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Missed payments and denouncements – just what is going on at Malaga?
- Updated: 23 July, 2012
Last week saw the playing staff of Malaga CF return to pre-season training ahead of a campaign that should prove the most important in the history of the Andaluz club.
After a more than impressive fourth-placed finish last time out, Manuel Pellegrini’s men will now experience their first-ever foray into the Uefa Champions League and many suggest Malaga look best placed to provide the strongest challenge yet to the established duopoly at the top of the Spanish game.
So how did the week come to a close with the season threatening to implode before it has even begun, and suggestions rife that their best player, Santi Cazorla wants to quit after less than a year at the club?
Malaga have been in the headlines for all the wrong reasons this week. It began with allegations made by AFE President Luis Rubiales, who claimed four players at the club were still owed between 35% and 40% of their salaries by their employers.
It was soon revealed the players in question were Cazorla, Joris Mathijsen, Salomon Rondon, and the recently-retired Ruud van Nistelrooy – with further reports suggesting both Cazorla and Rondon had told officials they no longer wanted to play for los Boquerones.
Then news emerged that Villarreal had finally lost patience and reported Malaga over an outstanding VAT payment, said to be around €3.5m, that they claim they are still owed for the sale of Cazorla last summer.
The Valencian outfit had already threatened legal action over the debt earlier this year, although an agreement then looked to have been reached after a series of negotiations between representative from both clubs. However, Villarreal now claim no payments have been received from Malaga and they have lodged an official complaint with Uefa.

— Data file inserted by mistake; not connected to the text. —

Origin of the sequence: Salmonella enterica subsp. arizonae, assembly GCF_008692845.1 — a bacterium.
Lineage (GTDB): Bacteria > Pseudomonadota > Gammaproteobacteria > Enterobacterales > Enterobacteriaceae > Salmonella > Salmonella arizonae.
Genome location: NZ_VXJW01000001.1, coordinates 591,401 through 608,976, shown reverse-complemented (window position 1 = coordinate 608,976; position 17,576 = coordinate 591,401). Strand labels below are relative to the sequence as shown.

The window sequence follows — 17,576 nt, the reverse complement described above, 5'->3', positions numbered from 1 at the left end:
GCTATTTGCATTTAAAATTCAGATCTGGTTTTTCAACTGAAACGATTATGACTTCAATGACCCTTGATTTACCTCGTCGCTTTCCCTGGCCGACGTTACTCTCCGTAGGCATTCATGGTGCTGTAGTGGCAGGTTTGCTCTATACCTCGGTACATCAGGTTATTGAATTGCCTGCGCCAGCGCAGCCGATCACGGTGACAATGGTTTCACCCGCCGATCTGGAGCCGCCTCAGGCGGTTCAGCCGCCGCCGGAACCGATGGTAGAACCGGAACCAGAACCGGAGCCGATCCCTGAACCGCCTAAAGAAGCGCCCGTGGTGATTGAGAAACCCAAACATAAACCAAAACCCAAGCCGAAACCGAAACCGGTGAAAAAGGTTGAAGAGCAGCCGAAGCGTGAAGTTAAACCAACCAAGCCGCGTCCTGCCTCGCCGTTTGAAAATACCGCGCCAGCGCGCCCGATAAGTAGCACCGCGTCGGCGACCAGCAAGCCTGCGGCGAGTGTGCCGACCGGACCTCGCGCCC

German Bundesliga side Hamburg have also criticised Malaga recently over missed payments relating to the Mathijsen deal, and a temporary transfer ban was imposed on the club in January after it emerged Osasuna were still owed money as part of the Nacho Monreal transfer in June.
It hasn’t just been other clubs that appear to have been short-changed however, French midfielder Jeremy Toulalan is also said to have been less than impressed with his bosses and is believed to have threatened a walk-out unless he was paid wages he said were still outstanding.
The club gave complex administrative proceedings surrounding fund transfer from the middle-east as their defence, however the situation soon proved too much for Sporting Director Fernando Hierro, who promptly stepped down citing unhappiness at the ‘inner dealings of the club.’
Malaga’s situation is nothing new in Spanish football of course and fans of the club feel aggrieved by what they perceive as media assassination – pointing to the debt of clubs such as Atletico, Betis and Osasuna who are all reported to owe more money than Malaga yet seem to attract far less attention from the press.
However, the situation is beginning to escalate, with reports now suggesting another transfer embargo may be sanctioned after the most recent complaint rumoured to have been made by Osasuna.
Malaga released an official statement on their website on Friday, announcing an agreement had been reached to pay outstanding wages to their players, who in turn are said to have retracted their denouncement of the club.
However, the damage may already have been done, most notably in the case of Cazorla who has said very little since the latest situation began. Currently on an extended holiday, the 27-year-old was immediately linked with a host of big-name clubs – with English Premier League sides Arsenal and Tottenham featuring most prominent in the gossip columns.
Malaga officials were obviously quick to play down the spat and insisted Cazorla was going nowhere. That has done little to quell the speculation however, and many now wonder whether the club can fully repair the damaged relationship with their most influence player of last season.
It seems astonishing that a club bankrolled by billionaire benefactor Sheikh Al-Thani should find themselves in their current predicament, and it has left a bitter taste in the mouth for all those involved. A sense of uncertainty now surrounds the club and it is currently unclear as to how the situation will unfold.
Ultimately, only time will provide the answers but with just five weeks left until the start of the new season, time is something that Malaga do not have too much of.Follow @icentrocampista